Still, dodgeball doesn’t make the Pro Bowl itself any more interesting. The league has tried many, many ways to make the game more intriguing. But nothing has gotten us to pay attention.

Change Its Location!

The Pro Bowl was Hawaii’s largest sporting event for decades. From 1980 to 2009, the Pro Bowl was held at Honolulu’s Aloha Stadium every season. It was a boon for all parties involved. Hawaii got to advertise itself as a tourism destination, which is essential for the state’s economy. And the NFL got a great location for the game — and $5 million a year from the state’s tourism board. Somebody was going to the games: Each Hawaii Pro Bowl had an attendance of over 47,000 people, more than twice the attendance of an average University of Hawaii football game, and the state claimed a $33.46 million economic impact brought by Pro Bowl travelers in 2014.

But with flagging interest, the league has tried alternate locations. In 2010 and 2015, the game was held at the site of the Super Bowl in an attempt to extend Super Bowl week into a two-week, one-location extravaganza. Players hated the idea of making the Pro Bowl a rotating event. Peyton Manning once pointed out that if the Pro Bowl was held at the Super Bowl site every year, it would eventually go to places such as Indianapolis, and, as much as he loves Indianapolis, it was “not necessarily a reward to go to Indianapolis in February.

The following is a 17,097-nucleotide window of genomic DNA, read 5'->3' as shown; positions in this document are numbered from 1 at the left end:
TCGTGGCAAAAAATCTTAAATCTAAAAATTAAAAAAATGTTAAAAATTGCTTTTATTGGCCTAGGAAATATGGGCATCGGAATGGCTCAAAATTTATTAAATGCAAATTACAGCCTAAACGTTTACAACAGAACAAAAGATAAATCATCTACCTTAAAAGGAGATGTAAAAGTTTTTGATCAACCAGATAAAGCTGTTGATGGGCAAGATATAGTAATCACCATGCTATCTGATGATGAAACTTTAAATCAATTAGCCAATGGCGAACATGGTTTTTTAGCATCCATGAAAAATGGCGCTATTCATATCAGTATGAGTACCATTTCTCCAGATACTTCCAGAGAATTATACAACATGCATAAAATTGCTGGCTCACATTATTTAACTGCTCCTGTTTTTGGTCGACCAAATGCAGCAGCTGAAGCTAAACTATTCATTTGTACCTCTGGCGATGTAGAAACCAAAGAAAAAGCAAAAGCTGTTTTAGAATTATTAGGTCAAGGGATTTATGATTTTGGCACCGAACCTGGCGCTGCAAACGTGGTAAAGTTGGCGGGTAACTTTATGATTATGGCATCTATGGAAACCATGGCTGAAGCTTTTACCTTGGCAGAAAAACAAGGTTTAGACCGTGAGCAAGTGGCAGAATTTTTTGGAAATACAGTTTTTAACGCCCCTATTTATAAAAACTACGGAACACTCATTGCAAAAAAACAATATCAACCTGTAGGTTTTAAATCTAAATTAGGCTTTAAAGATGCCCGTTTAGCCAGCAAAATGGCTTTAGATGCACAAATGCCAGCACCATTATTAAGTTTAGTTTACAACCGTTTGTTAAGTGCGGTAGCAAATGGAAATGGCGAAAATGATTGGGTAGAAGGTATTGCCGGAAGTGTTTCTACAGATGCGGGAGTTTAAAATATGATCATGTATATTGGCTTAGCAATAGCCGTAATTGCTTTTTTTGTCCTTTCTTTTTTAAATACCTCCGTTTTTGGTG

Now the Pro Bowl is in Orlando, which isn’t even a Super Bowl site, and it will stay there until 2018 (with an option for 2019). That’s good news for ESPN, which will broadcast the games until 2022. Orlando’s greatest attraction is Disney World, which is owned by Disney, which also owns ESPN, and the company has made use of that in pre–Pro Bowl activities.

Orlando is also easier to get to than Hawaii. But that’s part of the problem. Many NFL players liked the idea of a free trip to Hawaii and aren’t too thrilled about central Florida. Lions cornerback Darius Slay called holding the event in places other than Hawaii “pointless,” saying he didn’t even want to play in the game if it was in Orlando. When the game was in Miami in 2010, Adrian Peterson said, “We can go to Miami any time. Going to Hawaii, over the water, is special.” In that story, Ray Lewis, who went to the University of Miami, expressed dismay that the game was in a such a familiar place.

It’s not certain that players are actually dropping out of the game because it’s not in Hawaii — it’s worth noting that when Slay realized he was one Pro Bowler’s injury away from making the game, he changed his mind and expressed sincere desire in playing. But it does seem like moving the contest around has the potential to turn off players, which could lower the prestige of a game that already has little.

Change the Format!